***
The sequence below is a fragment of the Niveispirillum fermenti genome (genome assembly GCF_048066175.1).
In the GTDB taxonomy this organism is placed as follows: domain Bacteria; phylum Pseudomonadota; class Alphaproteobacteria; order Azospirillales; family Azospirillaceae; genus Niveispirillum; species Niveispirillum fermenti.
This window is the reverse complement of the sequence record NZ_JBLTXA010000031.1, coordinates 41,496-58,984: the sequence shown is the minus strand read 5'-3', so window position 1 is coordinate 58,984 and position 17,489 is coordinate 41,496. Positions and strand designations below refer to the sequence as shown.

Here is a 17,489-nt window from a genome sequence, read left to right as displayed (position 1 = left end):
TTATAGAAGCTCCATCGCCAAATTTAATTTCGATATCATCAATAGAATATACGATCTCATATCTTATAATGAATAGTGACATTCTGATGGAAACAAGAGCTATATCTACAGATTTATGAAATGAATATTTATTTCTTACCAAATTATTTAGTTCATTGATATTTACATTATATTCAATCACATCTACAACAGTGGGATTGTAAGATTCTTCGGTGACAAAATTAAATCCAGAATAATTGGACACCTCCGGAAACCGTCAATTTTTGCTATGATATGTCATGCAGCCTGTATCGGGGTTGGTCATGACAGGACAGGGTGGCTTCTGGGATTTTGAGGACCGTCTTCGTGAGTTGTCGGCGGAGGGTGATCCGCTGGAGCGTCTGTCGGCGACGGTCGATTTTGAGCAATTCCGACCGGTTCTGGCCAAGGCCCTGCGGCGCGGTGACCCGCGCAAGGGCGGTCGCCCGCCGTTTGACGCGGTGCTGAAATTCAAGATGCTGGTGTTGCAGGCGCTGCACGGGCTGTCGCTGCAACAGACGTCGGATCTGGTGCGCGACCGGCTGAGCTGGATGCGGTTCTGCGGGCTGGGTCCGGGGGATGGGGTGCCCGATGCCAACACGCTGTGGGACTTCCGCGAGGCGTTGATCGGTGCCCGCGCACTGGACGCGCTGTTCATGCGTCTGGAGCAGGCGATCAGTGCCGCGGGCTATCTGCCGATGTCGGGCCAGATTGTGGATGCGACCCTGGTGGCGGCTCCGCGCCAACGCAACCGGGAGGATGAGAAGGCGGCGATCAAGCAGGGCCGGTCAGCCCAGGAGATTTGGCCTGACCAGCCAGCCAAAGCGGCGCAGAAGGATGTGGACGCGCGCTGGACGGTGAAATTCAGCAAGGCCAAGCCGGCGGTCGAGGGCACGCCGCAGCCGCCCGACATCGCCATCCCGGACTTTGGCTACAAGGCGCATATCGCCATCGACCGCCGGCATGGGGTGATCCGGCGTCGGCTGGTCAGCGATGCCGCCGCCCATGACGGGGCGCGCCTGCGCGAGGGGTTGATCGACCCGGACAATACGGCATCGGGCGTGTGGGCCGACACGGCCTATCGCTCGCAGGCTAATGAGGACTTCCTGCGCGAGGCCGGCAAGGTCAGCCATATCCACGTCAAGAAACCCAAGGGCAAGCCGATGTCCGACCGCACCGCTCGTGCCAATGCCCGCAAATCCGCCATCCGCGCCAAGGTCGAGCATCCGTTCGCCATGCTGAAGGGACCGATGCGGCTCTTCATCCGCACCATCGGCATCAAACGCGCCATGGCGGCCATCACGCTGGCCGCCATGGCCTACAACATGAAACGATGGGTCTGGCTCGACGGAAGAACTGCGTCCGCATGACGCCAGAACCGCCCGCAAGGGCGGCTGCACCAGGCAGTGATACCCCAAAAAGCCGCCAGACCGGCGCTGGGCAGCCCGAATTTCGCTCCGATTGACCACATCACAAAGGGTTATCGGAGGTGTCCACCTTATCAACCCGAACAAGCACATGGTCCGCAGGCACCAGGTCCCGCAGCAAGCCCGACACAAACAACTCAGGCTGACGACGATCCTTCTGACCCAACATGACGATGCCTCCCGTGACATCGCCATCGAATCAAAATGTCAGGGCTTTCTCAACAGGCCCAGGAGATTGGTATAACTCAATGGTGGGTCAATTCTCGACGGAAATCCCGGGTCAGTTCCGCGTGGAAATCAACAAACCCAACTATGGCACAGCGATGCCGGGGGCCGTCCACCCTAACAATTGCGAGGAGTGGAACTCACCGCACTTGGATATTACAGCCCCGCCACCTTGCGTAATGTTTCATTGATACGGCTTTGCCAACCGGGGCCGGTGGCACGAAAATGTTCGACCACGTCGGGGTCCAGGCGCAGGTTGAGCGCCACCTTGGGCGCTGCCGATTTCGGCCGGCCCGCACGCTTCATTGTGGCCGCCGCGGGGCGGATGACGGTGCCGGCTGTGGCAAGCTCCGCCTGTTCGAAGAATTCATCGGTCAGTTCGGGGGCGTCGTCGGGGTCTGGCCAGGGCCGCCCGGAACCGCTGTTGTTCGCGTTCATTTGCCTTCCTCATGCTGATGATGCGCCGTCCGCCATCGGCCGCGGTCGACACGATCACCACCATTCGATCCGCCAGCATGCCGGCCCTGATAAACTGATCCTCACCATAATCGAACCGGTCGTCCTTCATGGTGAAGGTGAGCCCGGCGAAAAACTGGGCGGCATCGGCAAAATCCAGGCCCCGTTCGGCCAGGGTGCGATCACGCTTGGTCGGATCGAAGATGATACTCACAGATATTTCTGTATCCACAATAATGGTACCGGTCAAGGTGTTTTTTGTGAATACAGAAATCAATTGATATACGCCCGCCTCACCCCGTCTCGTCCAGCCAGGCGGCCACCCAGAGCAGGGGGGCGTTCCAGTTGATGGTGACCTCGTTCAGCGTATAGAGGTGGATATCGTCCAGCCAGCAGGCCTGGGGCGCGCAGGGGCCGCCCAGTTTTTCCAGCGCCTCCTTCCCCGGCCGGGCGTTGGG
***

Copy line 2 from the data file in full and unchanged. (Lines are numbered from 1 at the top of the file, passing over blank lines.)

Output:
In the GTDB taxonomy this organism is placed as follows: domain Bacteria; phylum Pseudomonadota; class Alphaproteobacteria; order Azospirillales; family Azospirillaceae; genus Niveispirillum; species Niveispirillum fermenti.